Facebook can breathe a sigh of relief — for now.
The social media behemoth scored a huge win Monday afternoon when a federal judge dismissed a Federal Trade Commission antitrust complaint.
The news sent Facebook stock surging more than 4%, and its market cap passed and closed above $1 trillion for the first time ever. Facebook stock’s reaction Monday afternoon was a clear signal that the only thing really holding investors back is regulatory pressure.
The original lawsuit, which was filed in December, sought to break up Facebook and would have required the company to divest Instagram and WhatsApp. The court found the FTC’s complaint lacked sufficient proof that Facebook was operating as a monopoly. Because the court only dismissed the complaint and not the entire case, though, the FTC could very well present an amended complaint.
CEO Mark Zuckerberg has acknowledged the company has a lot of work to do to address overwhelming concerns regarding privacy and misinformation. But despite significant challenges over the past several years, Facebook has proved its resilience.
It's hard to argue that Facebook hasn't been a good company to invest in over the years. Almost all of the company’s revenue is generated through advertising, and despite minor setbacks in growth due to COVID, ad revenue is back well above pre-pandemic levels.
Not to mention the monster run the stock has been on. Facebook shares climbed more than 60% over the past 12 months and more than 212% over the past five years. Since Facebook’s IPO in May 2012, the stock was up a staggering 836%.
The regulatory overhang has been the most substantial argument in the bear case for Facebook. And truth be told, if Facebook were ever to be broken up, there really is no telling what would happen and how bad the impact could be for investors and the overall market.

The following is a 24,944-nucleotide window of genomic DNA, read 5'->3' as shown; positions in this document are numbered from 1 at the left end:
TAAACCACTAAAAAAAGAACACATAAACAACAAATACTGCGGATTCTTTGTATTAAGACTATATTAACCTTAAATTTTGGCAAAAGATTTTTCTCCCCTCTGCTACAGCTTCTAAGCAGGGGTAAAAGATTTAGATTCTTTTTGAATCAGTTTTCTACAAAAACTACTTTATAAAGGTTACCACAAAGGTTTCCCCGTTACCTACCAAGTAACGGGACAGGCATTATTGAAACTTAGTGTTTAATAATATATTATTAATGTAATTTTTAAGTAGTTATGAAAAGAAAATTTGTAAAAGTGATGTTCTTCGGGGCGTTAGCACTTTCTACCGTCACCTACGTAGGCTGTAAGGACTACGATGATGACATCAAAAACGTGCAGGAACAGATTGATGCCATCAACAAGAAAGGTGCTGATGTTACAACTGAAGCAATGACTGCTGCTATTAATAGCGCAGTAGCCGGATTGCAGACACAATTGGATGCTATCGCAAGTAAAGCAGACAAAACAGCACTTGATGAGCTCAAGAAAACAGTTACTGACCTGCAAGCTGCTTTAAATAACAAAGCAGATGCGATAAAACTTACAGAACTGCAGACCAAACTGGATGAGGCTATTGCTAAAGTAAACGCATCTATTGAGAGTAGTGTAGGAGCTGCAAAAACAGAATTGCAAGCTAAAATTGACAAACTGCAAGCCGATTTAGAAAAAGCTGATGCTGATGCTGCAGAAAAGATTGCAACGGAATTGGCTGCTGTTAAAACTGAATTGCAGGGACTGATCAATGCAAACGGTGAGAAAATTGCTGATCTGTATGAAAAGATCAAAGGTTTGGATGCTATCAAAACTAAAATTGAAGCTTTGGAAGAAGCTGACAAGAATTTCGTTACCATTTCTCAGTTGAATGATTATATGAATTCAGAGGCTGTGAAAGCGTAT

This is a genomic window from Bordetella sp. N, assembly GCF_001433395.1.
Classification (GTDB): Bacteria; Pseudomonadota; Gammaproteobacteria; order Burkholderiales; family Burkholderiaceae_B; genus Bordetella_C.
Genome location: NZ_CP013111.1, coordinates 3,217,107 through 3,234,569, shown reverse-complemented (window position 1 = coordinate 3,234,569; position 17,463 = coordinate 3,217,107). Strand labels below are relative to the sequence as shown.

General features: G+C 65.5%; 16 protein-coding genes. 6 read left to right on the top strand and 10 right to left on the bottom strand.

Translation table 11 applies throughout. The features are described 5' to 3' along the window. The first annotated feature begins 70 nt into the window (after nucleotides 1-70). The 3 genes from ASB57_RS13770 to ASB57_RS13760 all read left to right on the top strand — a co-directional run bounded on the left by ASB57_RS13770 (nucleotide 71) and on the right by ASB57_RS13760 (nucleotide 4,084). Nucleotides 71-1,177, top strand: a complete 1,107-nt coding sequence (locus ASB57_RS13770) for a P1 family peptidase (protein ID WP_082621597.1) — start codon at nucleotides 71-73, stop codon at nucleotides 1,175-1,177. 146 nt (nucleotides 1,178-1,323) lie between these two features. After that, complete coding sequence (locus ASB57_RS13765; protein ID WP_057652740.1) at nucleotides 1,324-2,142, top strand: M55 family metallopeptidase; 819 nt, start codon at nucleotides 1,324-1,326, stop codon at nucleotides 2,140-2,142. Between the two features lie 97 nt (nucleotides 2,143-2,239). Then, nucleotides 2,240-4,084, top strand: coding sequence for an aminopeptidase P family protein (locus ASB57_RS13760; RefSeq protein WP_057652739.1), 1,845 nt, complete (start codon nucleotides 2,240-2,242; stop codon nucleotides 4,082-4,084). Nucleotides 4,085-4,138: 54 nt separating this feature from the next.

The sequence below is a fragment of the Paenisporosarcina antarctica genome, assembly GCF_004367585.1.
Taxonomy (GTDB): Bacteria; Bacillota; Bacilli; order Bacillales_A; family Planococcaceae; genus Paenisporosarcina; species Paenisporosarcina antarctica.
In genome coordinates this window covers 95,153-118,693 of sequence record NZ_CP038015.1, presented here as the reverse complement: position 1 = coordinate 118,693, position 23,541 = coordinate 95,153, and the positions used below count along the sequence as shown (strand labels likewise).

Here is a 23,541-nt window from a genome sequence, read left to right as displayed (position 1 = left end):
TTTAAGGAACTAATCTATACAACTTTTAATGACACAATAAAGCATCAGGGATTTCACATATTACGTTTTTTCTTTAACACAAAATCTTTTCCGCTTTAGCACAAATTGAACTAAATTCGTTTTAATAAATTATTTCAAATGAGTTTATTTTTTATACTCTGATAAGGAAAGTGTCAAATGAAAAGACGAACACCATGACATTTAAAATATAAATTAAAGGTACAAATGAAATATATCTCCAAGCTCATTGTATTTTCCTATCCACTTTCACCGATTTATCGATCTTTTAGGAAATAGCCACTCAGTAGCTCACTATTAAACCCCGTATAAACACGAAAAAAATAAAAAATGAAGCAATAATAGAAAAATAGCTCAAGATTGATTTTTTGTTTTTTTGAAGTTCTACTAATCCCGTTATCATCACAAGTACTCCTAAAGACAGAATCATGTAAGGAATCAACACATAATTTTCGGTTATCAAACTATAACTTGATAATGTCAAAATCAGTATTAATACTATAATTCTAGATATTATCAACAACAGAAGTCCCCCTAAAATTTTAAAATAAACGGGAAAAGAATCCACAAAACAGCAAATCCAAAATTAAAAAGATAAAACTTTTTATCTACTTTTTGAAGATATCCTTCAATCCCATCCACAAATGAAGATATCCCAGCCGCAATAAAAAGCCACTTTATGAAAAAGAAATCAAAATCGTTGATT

Yes, Big Tech’s dominance is worrisome. But also without Facebook, Amazon, Alphabet, Apple and Microsoft, the markets wouldn’t be at the record-high levels they are now — a market in which a lot of people made a lot of money. Whichever way the regulatory pendulum swings, the impact will likely be far-reaching.
All in all, it was a symbolic day for Facebook, and while this isn't exactly an all-clear for the platform, it does at least buy more time.
The FTC’s antitrust lawsuit isn’t the only major regulatory hurdle with which Facebook is dealing. Just last week, the House Judiciary Committee approved a package of bills attempting to weaken the Big Tech companies and target their alleged anti-competitive practices. The bills were the most comprehensive effort by lawmakers on both sides to create a set of rules as they try to regulate the tech giants.
In addition, it was recently reported that Republicans were exploring the idea of slapping Big Tech with taxes. The idea from GOP FCC commissioner Brendan Carr would make Big Tech giants pay taxes that would ultimately fund broadband subsidy programs.
The target on Facebook’s back remains as large as ever, and perhaps it could even be argued that Facebook’s milestone of crossing $1 trillion in market value could actually intensify scrutiny on the company.